WCBD-TV is in its seventh week of a blackout in Charleston as a contract dispute between AT&T and broadcast company Nexstar Media Group carries on.
AT&T, owner of U-verse and DirecTV, and Nexstar, which operates the local WCBD station, have been at odds since Independence Day. The disagreement centers on how much AT&T should have to pay Nexstar to air its programming.
Around 120 stations in 100 markets are blacked out as a result.
The resolution of a different dispute between AT&T and CBS in the first week of August brought CBS-owned affiliates back to AT&T subscribers. But it brought no reprieve to viewers who like to tune in to the local Nexstar affiliate.
A notice AT&T has posted to its website accuses Nexstar of putting customers at the center of negotiations. The broadcast company is asking for unreasonably high fees, AT&T says. Meanwhile, prime time audiences for the four major networks — ABC, CBS, FOX and NBC — have declined by about half in the last few years.
"Despite this, Nexstar is demanding the largest increase that AT&T has ever seen from any content provider," AT&T's statement reads.
Negotiations have continued in the past few weeks, Ann Elsas, an AT&T spokeswoman, said in a statement.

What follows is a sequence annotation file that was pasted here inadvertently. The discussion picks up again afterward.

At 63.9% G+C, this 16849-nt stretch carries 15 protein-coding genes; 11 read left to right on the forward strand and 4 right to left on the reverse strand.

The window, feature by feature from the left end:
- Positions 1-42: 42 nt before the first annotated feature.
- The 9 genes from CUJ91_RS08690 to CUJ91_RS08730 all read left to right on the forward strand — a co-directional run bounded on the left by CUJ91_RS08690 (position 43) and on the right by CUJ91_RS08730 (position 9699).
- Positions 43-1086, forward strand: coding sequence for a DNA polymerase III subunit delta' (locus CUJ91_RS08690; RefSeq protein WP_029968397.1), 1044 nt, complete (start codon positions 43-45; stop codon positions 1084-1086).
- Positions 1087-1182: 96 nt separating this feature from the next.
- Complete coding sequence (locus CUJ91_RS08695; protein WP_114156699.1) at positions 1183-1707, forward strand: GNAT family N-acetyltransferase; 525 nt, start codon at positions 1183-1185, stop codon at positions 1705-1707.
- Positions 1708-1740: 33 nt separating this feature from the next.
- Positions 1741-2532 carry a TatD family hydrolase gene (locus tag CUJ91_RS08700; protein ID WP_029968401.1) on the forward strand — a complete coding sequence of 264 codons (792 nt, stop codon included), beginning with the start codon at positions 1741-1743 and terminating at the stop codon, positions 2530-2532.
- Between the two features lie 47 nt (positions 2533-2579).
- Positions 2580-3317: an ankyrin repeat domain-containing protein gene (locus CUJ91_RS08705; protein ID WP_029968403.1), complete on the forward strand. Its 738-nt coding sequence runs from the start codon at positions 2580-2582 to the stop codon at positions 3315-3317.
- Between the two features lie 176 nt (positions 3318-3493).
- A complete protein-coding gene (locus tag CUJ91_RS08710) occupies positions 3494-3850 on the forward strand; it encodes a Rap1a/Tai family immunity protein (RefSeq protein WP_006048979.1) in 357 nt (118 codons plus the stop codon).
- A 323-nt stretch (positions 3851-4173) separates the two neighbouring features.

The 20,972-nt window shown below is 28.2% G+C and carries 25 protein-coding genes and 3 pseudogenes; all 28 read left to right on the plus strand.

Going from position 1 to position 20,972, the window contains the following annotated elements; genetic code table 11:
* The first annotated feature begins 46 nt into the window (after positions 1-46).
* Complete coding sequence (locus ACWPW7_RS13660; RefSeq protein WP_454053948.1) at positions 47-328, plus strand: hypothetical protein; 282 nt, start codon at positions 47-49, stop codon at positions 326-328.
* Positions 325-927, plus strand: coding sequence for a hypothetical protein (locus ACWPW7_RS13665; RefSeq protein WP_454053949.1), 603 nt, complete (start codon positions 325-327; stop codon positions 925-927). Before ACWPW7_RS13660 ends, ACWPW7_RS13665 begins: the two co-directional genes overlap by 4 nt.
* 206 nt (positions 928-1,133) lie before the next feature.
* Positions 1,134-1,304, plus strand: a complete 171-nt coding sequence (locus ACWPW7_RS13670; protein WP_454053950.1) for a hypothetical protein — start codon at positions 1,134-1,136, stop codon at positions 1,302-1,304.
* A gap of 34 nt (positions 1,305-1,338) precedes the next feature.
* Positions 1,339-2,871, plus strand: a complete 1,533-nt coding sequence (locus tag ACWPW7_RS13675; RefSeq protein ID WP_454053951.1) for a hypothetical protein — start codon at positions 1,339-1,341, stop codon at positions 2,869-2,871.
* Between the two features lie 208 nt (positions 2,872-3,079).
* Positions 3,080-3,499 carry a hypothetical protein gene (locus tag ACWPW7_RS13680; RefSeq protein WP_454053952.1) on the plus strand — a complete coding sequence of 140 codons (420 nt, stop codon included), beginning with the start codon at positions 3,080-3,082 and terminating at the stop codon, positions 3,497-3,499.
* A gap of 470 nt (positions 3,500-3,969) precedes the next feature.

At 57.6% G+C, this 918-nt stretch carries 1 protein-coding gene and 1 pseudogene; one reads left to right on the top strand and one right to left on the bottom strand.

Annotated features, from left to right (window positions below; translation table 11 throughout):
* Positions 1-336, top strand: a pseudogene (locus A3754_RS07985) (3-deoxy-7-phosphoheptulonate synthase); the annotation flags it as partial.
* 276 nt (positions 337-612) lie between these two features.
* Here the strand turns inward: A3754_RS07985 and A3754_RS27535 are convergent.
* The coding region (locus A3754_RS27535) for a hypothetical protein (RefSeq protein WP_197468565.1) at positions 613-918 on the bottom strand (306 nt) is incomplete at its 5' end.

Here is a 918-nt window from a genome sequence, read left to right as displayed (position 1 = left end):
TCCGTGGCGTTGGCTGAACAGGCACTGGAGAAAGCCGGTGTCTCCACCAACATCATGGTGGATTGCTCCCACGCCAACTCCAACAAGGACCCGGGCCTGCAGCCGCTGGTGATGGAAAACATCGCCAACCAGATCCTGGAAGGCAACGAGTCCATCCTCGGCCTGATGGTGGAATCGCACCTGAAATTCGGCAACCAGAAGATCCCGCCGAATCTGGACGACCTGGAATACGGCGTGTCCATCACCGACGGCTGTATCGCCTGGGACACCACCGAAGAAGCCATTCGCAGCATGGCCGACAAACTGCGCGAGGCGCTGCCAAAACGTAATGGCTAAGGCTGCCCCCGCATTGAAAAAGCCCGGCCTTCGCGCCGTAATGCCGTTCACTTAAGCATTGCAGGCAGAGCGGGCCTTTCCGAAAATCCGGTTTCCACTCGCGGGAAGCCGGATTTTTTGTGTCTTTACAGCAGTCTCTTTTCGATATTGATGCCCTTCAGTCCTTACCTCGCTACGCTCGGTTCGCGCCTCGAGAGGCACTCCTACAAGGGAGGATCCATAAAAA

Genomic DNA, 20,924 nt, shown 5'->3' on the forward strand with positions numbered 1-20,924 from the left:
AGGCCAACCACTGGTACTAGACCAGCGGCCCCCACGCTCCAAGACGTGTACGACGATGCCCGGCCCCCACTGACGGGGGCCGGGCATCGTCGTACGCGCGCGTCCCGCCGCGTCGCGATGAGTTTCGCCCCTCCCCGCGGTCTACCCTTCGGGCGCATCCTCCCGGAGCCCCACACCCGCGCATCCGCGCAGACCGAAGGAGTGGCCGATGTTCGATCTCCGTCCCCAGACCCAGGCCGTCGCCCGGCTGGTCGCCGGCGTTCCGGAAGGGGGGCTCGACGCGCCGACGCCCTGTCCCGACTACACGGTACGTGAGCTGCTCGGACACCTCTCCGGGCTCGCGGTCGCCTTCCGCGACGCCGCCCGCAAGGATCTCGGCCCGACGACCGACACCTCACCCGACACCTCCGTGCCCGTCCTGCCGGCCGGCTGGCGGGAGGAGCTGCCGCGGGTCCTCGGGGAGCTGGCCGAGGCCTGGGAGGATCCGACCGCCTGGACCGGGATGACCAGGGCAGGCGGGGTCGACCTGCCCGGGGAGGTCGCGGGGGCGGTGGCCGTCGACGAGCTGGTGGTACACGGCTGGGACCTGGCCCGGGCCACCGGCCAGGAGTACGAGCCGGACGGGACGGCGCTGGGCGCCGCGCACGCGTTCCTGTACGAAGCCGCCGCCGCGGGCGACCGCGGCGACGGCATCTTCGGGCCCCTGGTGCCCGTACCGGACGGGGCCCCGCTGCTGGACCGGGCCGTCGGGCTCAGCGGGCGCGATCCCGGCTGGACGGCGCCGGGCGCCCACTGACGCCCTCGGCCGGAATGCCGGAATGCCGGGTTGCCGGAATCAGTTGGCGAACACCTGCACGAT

Nexstar says it offered AT&T an extension to allow its customers to have access to the channel during negotiations, but AT&T declined. The broadcaster is asking for fair market rates, it argues.
"AT&T's attempts to disparage Nexstar will not be tolerated," the company said in a press release in mid-July. The press release included a point-by-point rebuttal of most of what AT&T is telling its customers about the dispute.
In a call with investors in early August, Nexstar executives said they wouldn't make details of their negotiations with AT&T public.
Meanwhile, consumers are continuing to cut their cable cords altogether. Sixty-seven percent of viewers are pay-TV subscribers this year, down from 73 percent in 2017, according to the professional services firm PwC. Netflix users ticked up from 73 to 76 percent in the same time frame, and surpassed cable and satellite usage for the first time in 2018.
Inc. 5000 notes SC firms
Only about 1 percent of the 5,000 private companies in Inc. magazine's annual feature of fastest-growing firms are based in South Carolina, but the list spotlighted several standouts.
A few dozen South Carolina companies made the list, released Wednesday. Topping the rankings for the Palmetto State is Mount Pleasant-based digital advertising firm Factorial Digital.
Gotcha, ranked 277th, was South Carolina's fastest growing tech company, its second year in the rankings. Inc. calculated its revenue growth rate at 1,572 percent since 2015. Gotcha makes vehicles like scooters and electric tricycles, along with software that helps users rent them.
Greenville-based auto finance company Global Lending Services had the most revenue — $238.2 million — among South Carolina firms in the rankings.
The issue of the magazine will be out Tuesday.